Structures of Social Action by J. Maxwell AtkinsonStructures of Social Action by J. Maxwell Atkinson

Structures of Social Action

EditorJ. Maxwell Atkinson, John Heritage

Paperback | May 31, 1985

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Bringing together thirteen original papers by leading American and British researchers, this volume reflects fresh developments in the increasingly influential field of conversation analysis. It begins by outlining the theoretical and methodological foundations of the field and goes on to develop some of the main themes that have emerged from topical empirical research. These include the organisation of preference, topic, non-vocal activities, and apparently spontaneous responses such as laughter and applause. The collection represents the most comprehensive statement yet to be published on this type of research.
Title:Structures of Social ActionFormat:PaperbackDimensions:464 pages, 8.98 × 5.98 × 1.02 inPublished:May 31, 1985Publisher:Cambridge University Press

The following ISBNs are associated with this title:

ISBN - 10:0521318629

ISBN - 13:9780521318624

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Table of Contents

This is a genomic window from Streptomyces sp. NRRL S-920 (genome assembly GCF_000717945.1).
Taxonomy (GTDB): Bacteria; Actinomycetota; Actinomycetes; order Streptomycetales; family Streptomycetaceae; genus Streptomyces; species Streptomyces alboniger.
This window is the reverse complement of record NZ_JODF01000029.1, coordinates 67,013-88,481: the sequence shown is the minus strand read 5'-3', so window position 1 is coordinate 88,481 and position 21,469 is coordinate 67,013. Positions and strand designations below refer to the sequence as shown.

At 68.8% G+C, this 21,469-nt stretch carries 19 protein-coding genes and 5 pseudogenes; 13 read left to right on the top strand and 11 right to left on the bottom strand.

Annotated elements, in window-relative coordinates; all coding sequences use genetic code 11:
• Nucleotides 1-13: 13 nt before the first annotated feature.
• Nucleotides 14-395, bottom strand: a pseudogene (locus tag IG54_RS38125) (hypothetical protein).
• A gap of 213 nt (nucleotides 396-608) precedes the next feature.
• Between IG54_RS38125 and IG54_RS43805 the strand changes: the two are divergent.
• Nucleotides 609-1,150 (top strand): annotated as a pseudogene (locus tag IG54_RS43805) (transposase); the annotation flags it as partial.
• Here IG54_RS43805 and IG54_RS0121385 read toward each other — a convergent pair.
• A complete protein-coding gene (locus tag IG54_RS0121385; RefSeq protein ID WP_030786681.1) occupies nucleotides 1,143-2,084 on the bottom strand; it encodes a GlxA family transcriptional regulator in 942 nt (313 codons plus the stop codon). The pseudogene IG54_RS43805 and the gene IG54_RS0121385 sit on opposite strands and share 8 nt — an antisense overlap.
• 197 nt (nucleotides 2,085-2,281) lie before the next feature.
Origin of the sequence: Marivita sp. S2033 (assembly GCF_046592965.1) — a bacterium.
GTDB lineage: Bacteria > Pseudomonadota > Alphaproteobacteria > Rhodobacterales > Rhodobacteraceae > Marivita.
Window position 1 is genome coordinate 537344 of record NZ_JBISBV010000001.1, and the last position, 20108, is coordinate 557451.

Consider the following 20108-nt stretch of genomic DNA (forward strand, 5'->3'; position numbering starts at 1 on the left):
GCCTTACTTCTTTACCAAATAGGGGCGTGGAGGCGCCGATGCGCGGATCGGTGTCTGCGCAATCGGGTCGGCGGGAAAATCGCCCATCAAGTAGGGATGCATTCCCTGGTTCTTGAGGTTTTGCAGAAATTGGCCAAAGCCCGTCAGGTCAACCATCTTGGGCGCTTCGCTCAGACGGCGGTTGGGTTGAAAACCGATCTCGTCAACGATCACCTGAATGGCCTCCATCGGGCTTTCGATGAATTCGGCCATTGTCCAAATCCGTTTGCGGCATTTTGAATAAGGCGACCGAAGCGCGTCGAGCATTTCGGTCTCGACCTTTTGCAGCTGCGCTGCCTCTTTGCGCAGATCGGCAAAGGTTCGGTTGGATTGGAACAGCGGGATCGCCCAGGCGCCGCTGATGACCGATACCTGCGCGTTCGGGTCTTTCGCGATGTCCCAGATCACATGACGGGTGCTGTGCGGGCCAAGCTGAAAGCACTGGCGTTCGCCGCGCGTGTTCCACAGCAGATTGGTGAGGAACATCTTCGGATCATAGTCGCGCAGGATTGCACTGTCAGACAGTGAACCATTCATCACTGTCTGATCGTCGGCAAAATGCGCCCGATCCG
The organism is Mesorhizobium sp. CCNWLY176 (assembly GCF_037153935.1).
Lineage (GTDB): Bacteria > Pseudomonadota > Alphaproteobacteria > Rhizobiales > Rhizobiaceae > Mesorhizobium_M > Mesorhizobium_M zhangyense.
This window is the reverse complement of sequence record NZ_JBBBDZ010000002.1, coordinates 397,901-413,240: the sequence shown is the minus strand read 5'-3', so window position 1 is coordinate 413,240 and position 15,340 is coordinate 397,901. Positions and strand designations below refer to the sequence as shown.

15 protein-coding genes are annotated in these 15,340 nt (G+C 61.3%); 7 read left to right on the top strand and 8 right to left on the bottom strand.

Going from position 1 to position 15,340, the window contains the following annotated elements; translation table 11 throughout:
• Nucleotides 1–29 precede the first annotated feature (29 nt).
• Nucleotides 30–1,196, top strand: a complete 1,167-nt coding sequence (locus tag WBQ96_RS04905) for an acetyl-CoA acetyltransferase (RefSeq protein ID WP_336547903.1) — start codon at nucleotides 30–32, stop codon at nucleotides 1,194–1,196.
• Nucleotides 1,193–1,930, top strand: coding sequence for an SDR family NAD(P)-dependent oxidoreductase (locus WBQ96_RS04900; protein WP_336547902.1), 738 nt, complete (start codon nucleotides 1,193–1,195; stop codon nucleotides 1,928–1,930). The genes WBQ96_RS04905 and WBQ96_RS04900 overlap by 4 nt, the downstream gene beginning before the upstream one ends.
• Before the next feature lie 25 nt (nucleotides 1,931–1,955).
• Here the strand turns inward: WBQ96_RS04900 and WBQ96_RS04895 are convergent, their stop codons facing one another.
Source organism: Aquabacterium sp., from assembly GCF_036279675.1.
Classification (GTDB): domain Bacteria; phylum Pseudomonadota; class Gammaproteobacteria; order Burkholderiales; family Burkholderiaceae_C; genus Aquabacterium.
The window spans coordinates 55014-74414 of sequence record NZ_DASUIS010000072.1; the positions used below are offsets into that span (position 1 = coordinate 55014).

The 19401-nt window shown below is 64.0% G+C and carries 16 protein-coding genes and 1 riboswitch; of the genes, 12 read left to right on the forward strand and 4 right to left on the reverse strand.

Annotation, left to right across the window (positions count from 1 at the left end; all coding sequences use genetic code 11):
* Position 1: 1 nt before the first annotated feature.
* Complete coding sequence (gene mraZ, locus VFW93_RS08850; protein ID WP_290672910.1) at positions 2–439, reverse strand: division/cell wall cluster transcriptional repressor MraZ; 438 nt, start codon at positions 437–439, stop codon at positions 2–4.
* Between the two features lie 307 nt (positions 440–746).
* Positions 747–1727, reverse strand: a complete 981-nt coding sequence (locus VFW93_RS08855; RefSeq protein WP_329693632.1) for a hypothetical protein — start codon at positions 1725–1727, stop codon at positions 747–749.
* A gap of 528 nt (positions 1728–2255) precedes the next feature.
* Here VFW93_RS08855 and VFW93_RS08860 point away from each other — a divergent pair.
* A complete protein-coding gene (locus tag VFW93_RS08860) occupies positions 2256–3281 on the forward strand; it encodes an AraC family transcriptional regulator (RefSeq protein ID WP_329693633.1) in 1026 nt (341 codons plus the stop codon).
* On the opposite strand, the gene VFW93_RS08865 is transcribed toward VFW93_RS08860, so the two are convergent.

Preface; Transcript notation; 1. Introduction John Heritage and J. Maxwell Atkinson; Part I. Orientations: 2. Notes on methodology Harvey Sacks; 3. On some questions and ambiguities in conversation Emanuel A. Schegloff; Part II. Preference Organization: 4. Agreeing and disagreeing with assessments: some features of preferred/dispreferred turn shapes Anita Pomerantz; 5. Subsequent versions of invitations, offers, requests, and proposals, dealing with potential or actual rejection Judy Davidson; 6. Speakers' reportings in invitation sequences Paul Drew; 7. Pursuing a response Anita Pomerantz; Part III. Topic Organization: 8. Generating topic: the use of topic initial elicitors Graham Button and Neil Casey; 9. On stepwise transition from talk about a trouble to inappropriately next-positioned matters Gail Jefferson; Part IV. The Integration of Talk With Nonvocal Activities: 10. Notes on story structure and the organization of participation Charles Goodwin; 11. Talk and recipiency: sequential organization in speech and body movement Christian Health; 12. On some gestures' relation to talk Emanuel A. Schegloff; Part V. Aspects of Response: 13. A change-of-state token and aspects of its sequential placement John Heritage; 14. On the organization of laughter in talk about troubles Gail Jefferson; 15. Public speaking and audience responses: some techniques for inviting applause J. Maxwell Atkinson; Part VI. Everyday Activities as Sociological Phenomena: 16. On doing 'being ordinary' Harvey Sacks; References; Subject index; Index of names.

Editorial Reviews

'This excellent summary of conversation analysts' theoretical accomplishments lays bare the interactive, and therefore incontrovertibly social, nature of understanding in face-to-face encounters. It is the clearest and most explicit statement yet of the context-bound, sequentially ordered inferential processes that both constrain and make possible human understanding.' John Gumperz, University of California, Berkeley